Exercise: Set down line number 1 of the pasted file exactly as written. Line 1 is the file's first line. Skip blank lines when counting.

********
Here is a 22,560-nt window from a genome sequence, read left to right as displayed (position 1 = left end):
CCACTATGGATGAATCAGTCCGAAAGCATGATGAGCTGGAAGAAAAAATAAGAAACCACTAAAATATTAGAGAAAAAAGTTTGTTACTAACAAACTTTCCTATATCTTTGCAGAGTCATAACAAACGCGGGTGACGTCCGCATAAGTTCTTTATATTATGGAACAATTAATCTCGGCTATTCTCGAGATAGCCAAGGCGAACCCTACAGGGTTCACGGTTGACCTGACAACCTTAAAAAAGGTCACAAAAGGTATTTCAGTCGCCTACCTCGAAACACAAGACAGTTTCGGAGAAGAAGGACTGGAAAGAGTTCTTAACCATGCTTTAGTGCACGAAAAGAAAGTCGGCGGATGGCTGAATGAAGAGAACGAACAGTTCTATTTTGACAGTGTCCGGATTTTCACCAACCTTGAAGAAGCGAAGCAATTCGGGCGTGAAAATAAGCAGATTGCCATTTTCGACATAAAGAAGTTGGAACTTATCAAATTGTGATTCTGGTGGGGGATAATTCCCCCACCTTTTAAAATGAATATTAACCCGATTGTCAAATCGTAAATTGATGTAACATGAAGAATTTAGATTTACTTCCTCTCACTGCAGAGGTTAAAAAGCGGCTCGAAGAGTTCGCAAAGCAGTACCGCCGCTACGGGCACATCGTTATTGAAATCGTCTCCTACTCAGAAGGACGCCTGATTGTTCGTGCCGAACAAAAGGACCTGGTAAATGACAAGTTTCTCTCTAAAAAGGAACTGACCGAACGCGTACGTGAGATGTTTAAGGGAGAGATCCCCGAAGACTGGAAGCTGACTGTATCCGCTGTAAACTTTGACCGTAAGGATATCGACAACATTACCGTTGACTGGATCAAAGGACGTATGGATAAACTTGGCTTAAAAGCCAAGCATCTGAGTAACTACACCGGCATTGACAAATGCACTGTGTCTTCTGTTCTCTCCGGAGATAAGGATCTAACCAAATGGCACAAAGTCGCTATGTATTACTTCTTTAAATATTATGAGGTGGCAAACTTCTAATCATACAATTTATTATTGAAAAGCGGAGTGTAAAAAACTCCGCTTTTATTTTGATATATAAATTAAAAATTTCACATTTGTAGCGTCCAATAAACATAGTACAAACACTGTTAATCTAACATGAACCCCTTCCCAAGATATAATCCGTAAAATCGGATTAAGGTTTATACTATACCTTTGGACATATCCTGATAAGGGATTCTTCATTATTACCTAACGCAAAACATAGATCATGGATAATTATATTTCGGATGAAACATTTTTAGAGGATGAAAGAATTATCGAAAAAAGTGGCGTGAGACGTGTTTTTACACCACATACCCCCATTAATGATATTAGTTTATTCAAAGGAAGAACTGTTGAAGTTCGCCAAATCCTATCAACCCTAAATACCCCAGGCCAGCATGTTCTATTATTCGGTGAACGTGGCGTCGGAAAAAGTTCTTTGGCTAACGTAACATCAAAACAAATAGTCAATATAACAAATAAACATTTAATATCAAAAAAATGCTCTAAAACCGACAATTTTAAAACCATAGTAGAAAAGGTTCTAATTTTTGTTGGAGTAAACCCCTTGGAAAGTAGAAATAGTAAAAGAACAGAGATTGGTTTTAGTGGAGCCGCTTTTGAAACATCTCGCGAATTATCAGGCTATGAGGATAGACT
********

Here is a 22,560-nt window from a genome sequence, read left to right as displayed (position 1 = left end):